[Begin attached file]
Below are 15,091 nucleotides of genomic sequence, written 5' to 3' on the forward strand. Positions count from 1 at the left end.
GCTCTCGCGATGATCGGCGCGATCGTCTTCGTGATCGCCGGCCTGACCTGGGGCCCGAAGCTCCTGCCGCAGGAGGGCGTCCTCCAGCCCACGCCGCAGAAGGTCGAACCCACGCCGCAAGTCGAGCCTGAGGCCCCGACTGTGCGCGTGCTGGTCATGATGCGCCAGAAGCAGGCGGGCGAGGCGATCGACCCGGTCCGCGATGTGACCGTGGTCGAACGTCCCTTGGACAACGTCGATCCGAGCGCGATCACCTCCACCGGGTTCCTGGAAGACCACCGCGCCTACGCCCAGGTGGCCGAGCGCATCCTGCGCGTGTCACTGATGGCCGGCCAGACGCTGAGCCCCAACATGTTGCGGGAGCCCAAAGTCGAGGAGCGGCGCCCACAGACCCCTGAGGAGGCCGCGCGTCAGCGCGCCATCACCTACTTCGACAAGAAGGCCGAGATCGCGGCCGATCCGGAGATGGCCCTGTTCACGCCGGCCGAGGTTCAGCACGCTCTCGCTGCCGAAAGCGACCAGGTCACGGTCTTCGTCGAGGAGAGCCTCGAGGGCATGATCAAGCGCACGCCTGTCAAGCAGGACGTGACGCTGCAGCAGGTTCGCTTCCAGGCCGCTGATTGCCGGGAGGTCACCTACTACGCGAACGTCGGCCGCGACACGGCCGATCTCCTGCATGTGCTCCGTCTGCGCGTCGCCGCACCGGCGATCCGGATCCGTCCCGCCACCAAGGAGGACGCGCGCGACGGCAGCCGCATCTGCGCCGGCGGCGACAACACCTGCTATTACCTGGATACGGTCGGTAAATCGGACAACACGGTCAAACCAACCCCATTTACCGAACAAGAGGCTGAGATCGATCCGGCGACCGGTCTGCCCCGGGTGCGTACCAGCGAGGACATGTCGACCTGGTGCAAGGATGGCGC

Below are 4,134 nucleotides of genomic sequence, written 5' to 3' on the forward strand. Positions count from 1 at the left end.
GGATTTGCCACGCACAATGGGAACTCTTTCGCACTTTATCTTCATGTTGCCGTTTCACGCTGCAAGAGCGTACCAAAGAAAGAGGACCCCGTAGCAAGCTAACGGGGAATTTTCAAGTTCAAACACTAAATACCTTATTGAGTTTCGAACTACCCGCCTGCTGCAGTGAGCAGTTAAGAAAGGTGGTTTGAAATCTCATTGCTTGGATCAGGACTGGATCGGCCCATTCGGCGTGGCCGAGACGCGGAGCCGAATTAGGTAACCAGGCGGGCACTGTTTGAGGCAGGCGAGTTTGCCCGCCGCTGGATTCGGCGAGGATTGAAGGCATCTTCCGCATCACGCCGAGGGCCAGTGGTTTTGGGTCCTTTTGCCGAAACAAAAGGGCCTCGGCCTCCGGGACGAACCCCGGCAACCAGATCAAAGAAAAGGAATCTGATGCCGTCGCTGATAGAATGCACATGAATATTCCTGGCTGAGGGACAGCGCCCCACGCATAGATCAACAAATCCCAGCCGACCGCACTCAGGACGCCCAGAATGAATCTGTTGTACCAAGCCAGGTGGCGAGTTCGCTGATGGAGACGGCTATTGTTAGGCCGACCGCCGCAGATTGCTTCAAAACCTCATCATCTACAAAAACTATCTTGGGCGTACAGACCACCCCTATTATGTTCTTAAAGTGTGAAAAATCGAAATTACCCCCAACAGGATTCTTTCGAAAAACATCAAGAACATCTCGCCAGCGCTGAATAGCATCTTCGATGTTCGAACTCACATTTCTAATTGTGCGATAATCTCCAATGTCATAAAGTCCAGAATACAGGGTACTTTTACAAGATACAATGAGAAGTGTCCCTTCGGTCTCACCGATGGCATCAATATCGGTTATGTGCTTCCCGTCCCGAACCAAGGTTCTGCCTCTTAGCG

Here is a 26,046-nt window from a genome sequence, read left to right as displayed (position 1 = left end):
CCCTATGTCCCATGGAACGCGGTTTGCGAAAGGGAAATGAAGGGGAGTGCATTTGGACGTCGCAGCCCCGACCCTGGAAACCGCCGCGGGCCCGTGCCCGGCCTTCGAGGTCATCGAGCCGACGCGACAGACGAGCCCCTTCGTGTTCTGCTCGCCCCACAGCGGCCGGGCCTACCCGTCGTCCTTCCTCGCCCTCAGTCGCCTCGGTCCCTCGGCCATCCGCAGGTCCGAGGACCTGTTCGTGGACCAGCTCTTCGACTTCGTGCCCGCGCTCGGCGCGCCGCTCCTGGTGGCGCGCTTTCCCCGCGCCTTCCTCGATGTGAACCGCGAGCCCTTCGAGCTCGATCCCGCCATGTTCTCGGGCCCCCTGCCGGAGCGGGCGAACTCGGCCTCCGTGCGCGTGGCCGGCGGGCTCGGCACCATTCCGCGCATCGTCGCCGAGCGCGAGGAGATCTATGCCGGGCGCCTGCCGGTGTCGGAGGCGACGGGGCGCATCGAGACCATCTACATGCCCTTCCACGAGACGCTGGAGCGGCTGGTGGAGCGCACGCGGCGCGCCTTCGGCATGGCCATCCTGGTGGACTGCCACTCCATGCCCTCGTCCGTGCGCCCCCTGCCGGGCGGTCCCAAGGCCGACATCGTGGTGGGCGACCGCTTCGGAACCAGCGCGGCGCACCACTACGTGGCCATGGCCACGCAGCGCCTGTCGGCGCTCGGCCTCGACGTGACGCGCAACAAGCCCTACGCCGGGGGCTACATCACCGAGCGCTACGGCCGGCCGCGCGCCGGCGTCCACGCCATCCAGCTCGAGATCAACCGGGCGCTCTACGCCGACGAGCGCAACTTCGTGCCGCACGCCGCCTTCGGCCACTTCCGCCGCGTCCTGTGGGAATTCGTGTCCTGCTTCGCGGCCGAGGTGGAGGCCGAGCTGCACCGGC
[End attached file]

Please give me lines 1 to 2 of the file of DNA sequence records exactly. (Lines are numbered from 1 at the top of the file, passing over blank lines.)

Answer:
Below are 15,091 nucleotides of genomic sequence, written 5' to 3' on the forward strand. Positions count from 1 at the left end.
GCTCTCGCGATGATCGGCGCGATCGTCTTCGTGATCGCCGGCCTGACCTGGGGCCCGAAGCTCCTGCCGCAGGAGGGCGTCCTCCAGCCCACGCCGCAGAAGGTCGAACCCACGCCGCAAGTCGAGCCTGAGGCCCCGACTGTGCGCGTGCTGGTCATGATGCGCCAGAAGCAGGCGGGCGAGGCGATCGACCCGGTCCGCGATGTGACCGTGGTCGAACGTCCCTTGGACAACGTCGATCCGAGCGCGATCACCTCCACCGGGTTCCTGGAAGACCACCGCGCCTACGCCCAGGTGGCCGAGCGCATCCTGCGCGTGTCACTGATGGCCGGCCAGACGCTGAGCCCCAACATGTTGCGGGAGCCCAAAGTCGAGGAGCGGCGCCCACAGACCCCTGAGGAGGCCGCGCGTCAGCGCGCCATCACCTACTTCGACAAGAAGGCCGAGATCGCGGCCGATCCGGAGATGGCCCTGTTCACGCCGGCCGAGGTTCAGCACGCTCTCGCTGCCGAAAGCGACCAGGTCACGGTCTTCGTCGAGGAGAGCCTCGAGGGCATGATCAAGCGCACGCCTGTCAAGCAGGACGTGACGCTGCAGCAGGTTCGCTTCCAGGCCGCTGATTGCCGGGAGGTCACCTACTACGCGAACGTCGGCCGCGACACGGCCGATCTCCTGCATGTGCTCCGTCTGCGCGTCGCCGCACCGGCGATCCGGATCCGTCCCGCCACCAAGGAGGACGCGCGCGACGGCAGCCGCATCTGCGCCGGCGGCGACAACACCTGCTATTACCTGGATACGGTCGGTAAATCGGACAACACGGTCAAACCAACCCCATTTACCGAACAAGAGGCTGAGATCGATCCGGCGACCGGTCTGCCCCGGGTGCGTACCAGCGAGGACATGTCGACCTGGTGCAAGGATGGCGC